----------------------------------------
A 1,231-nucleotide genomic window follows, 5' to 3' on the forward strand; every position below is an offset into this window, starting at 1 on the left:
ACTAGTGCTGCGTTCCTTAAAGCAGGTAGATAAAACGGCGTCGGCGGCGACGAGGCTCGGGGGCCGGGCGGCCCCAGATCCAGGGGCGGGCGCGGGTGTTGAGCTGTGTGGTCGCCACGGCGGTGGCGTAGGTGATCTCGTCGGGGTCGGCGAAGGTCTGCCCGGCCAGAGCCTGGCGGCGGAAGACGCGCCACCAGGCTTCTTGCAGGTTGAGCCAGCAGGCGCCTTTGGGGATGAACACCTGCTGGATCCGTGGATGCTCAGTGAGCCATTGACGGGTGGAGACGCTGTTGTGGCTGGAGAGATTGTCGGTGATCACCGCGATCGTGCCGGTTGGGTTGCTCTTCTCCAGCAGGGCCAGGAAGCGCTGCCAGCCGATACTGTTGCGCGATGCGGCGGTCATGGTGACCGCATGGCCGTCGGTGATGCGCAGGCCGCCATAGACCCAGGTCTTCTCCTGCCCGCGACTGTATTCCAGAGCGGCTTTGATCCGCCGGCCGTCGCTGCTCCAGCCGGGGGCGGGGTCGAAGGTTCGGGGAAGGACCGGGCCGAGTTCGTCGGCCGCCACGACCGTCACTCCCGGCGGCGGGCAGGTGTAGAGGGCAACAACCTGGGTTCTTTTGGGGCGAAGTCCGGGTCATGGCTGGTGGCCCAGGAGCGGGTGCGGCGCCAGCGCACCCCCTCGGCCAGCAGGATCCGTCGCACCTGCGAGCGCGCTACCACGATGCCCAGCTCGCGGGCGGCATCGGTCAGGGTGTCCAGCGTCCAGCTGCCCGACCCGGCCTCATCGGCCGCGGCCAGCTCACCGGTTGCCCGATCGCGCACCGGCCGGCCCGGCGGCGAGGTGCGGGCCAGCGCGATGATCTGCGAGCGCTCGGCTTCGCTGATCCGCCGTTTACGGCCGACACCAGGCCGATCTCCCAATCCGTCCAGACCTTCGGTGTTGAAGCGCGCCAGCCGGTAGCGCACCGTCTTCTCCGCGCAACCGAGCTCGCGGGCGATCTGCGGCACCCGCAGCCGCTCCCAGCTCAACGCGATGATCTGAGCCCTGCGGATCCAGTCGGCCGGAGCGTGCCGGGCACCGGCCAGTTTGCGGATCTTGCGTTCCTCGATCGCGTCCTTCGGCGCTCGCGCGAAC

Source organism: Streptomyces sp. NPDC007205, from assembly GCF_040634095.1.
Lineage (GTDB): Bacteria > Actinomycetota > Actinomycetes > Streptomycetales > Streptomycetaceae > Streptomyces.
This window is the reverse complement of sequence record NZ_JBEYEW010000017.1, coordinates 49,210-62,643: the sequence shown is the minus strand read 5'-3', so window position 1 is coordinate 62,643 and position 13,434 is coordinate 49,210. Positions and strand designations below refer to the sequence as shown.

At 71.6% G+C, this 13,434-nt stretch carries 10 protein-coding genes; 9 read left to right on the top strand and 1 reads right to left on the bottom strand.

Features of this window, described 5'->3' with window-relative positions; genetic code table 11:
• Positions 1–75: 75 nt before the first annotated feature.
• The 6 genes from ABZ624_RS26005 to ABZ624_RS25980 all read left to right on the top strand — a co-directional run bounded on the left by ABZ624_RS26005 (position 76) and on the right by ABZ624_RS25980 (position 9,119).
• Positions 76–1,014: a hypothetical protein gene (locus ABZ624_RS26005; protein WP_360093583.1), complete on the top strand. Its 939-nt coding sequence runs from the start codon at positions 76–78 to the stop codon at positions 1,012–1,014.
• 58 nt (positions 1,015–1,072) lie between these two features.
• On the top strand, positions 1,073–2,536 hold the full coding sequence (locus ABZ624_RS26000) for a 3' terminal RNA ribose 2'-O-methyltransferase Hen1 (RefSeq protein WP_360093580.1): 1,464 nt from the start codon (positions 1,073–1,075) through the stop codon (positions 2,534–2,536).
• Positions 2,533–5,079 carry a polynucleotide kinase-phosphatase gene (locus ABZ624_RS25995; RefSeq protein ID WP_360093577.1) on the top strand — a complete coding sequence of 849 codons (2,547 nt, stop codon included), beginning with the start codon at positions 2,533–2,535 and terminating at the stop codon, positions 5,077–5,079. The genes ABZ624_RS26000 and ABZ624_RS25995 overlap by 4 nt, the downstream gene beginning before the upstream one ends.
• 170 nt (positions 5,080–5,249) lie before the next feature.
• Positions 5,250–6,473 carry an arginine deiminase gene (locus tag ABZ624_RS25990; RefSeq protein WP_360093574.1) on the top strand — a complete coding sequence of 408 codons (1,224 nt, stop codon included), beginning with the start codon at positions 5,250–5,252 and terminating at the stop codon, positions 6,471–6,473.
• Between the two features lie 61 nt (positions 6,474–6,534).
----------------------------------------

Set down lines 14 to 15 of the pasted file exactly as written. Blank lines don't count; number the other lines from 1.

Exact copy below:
• 170 nt (positions 5,080–5,249) lie before the next feature.
• Positions 5,250–6,473 carry an arginine deiminase gene (locus tag ABZ624_RS25990; RefSeq protein WP_360093574.1) on the top strand — a complete coding sequence of 408 codons (1,224 nt, stop codon included), beginning with the start codon at positions 5,250–5,252 and terminating at the stop codon, positions 6,471–6,473.